Garden Grove – On Saturday, February 27, former State Senator Joe Dunn, Reverend Minh-Hanh Nguyen, and Trent Lange, the Proposition 15 California Fair Elections Act (CEFA) Campaign Chairman, gave participants an overview of the proposition, which will be on the June 2010 ballot, before answering questions at Saint Anselm Episcopal Church.
“The system doesn’t allow public servants to gain experience to be as effective, as it did 50 yeas ago…due to conducting fundraising to be re-elected,â€ said former State Senator Joe Dunn. “Proposition 15 is a place we have to go.”
Currently, there are more than 360 bipartisan endorsements for this ballot measure. The financial support would not come from any existing or new taxesâ€”it would come from increasing fees on lobbyists. There are 1200 California lobbyists and 3300 lobbyists representing employers.
Reverend Minh-Hanh Nguyen, Associate Rector for Vietnamese Ministry at St. Anselm of Canterbury Episcopal Church, who hosted the event, said, “It is the bridge to other things that citizens can accomplish by their vote. Without this bridge, this access to the seat of democracy is limited.”
â€œNinety-three percent of California state races in 2002 were won by the candidates who spent the most money (California Clean Money Campaign Study). Itâ€™s outrageous and corrupts the system,â€ said Trent Lange, the campaign chairman.Â â€œIf we had public financing, the bailouts wouldnâ€™t have happened. California state candidates have raised $1 billion since the year 2000.â€
Laguna Woods Â â€“ On Sunday, February 28, Laguna Woods Mayor Milt Robbins, Irvine Mayor Pro Tem Larry Agran, and Geri Jenkins, RN, Co-President of the California Nurses Association and community leaders came together today in a forum at Laguna Woods Village to educate the South Orange County community about Proposition 15, the California Fair Elections Act, a ballot proposition which would start to end the outrageous amounts of money in politics by getting politicians out of the fundraising game.
Since 2000, over $1 billion has been raised by California politicians, buying special interests unprecedented access but shutting out the rest of us. Thatâ€™s why polls show nearly three out of four voters want to change the way elections in California are financed.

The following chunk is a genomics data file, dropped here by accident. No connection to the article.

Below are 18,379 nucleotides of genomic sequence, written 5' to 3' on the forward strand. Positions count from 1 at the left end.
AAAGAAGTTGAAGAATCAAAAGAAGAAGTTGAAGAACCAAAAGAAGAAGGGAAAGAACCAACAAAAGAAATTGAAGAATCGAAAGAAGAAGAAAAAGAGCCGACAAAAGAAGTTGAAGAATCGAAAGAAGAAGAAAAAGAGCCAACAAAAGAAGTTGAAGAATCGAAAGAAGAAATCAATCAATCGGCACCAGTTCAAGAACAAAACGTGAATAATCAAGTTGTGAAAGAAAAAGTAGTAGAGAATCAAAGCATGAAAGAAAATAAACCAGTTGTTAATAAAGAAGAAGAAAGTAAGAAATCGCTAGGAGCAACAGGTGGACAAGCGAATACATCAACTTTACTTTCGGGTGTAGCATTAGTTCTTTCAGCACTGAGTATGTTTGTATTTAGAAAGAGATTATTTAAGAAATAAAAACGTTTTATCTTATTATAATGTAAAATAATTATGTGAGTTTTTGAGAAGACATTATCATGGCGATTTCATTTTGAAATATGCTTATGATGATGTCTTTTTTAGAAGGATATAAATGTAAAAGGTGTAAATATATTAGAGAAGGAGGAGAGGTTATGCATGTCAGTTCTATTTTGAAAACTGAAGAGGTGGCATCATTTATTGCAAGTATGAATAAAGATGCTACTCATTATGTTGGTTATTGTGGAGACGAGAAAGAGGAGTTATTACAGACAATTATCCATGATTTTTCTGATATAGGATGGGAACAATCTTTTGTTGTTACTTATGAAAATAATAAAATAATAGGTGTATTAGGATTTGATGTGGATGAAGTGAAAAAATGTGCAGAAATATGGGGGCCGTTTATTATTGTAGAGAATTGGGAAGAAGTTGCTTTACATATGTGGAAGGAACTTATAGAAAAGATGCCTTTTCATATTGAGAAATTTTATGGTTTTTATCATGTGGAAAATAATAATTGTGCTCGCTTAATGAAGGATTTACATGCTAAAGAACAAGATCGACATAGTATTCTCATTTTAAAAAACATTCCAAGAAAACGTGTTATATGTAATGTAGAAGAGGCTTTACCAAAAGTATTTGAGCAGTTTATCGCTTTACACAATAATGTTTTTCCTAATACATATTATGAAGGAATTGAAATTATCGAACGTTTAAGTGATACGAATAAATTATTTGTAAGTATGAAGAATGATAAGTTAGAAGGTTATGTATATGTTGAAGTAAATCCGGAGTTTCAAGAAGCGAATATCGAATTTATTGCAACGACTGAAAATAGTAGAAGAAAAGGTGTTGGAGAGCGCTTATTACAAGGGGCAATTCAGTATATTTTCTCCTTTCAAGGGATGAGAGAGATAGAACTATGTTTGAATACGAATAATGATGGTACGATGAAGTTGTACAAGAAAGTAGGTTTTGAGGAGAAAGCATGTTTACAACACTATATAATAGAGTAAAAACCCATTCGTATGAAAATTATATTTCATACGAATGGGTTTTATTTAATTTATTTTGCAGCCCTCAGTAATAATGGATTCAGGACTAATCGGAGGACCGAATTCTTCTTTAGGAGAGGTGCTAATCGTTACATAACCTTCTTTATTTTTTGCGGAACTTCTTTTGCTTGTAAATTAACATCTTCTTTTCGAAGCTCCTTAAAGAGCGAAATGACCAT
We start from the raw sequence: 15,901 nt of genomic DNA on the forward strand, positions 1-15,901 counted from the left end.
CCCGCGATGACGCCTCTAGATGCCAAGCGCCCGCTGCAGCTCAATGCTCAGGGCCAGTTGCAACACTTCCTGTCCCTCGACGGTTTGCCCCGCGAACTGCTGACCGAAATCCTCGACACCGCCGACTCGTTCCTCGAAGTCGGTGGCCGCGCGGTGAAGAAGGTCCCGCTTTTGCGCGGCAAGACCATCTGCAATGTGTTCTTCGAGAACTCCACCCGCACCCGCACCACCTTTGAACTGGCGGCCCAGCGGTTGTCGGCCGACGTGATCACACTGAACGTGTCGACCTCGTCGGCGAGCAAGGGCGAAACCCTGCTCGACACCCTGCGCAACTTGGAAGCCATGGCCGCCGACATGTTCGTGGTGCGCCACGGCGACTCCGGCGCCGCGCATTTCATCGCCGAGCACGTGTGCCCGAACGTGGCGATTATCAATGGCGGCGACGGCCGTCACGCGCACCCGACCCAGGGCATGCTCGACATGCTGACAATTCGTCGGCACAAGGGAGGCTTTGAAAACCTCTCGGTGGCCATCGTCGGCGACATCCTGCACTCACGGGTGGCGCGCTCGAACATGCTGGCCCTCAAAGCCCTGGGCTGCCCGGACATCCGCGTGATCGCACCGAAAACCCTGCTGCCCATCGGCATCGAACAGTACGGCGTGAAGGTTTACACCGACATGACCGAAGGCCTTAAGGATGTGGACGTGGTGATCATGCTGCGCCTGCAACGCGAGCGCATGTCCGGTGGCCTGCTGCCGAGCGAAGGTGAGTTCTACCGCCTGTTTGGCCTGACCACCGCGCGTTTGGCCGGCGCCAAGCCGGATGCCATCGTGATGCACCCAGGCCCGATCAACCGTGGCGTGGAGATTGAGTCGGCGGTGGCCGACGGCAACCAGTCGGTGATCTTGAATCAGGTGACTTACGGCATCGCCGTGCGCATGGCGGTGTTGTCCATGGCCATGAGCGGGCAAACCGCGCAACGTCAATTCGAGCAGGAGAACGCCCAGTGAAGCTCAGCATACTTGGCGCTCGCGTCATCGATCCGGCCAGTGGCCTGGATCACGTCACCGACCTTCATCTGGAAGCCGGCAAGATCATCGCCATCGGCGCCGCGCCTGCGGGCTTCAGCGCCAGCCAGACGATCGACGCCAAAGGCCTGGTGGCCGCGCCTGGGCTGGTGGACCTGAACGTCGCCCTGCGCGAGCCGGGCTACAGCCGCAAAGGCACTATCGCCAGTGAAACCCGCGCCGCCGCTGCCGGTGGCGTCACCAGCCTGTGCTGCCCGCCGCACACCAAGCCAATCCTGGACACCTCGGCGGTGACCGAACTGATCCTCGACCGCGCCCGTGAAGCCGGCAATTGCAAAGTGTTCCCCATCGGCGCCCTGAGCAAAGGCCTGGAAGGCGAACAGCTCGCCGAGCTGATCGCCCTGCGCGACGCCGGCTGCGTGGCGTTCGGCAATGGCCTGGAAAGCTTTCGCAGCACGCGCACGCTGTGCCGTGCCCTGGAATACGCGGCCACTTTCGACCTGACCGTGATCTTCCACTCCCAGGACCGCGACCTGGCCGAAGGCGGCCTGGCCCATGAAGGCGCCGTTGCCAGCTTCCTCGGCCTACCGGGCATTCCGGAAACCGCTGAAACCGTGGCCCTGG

â€œThe California Fair Elections Act will be a big win for Californiaâ€™s citizens,â€ said Irvine Mayor Pro Tem Larry Agran.Â â€œIn the seven states that have fair elections systems, legislators were able to pass good laws to benefit their constituents instead of spending half their time raising money for the next campaign.Â The California Fair Elections Act will put Sacramento back to work for California.â€
Fair elections systems similar to that Proposition 15 that are in place in seven states and two cities have been successful. Nearly 400 candidates were elected using only fair elections funding in their 2008 campaigns, and the programs enjoy popular support across party lines.Â Â A January 2010 poll of Connecticut residents found that 79% support their Fair Elections system.
Authored by Senator Loni Hancock (D-Oakland) and signed by Governor Schwarzenegger, Proposition 15 would establish a voluntary pilot project for California’s Secretary of State races in 2014 and 2018. Candidates would qualify for public financing if they agree to strict spending prohibitions and raise a large number of $5 contributions from Californians. The pilot program would be funded primarily by fees on lobbyists, lobbying firms, and lobbyist employers, with no taxpayer dollars going to candidates.
“Under a Fair Elections system, elected officials truly represent voters, not campaign donors,” said Trent Lange, chairman of the California Fair Elections Campaign. “Public financing has freed elected officials across the country to pass bi-partisan, groundbreaking legislation that is only possible when our leaders do not fear retribution from powerful special interests.”
Geri Jenkins, co-President of the California Nurses Association said, “I have no doubt that if we had public campaign financing that this nation would already have a national health care system.”
“When I first ran for Laguna Woods City Council in 2004, I signed a Form 470, which limited my campaign financing to $1000,â€ said Laguna Woods Mayor Milt Robbins. â€œThis kind of limited funding may work only in a small homogenous community of 18,000 seniors with its own TV station and its own newspaper, for larger races I fully support public campaign financing.”
Voters in California are also ready for elections that money canâ€™t buy. In an October 2009 survey, likely June 2010 voters supported the California Fair Elections Act by a nearly 3-1 margin. Support held strong across all political parties and geographic regions of California with support of 65% among Latinos, 65% among Democrats, 65% among independents, and 59% among Republicans.
For more information visit: www.yesfairelections.org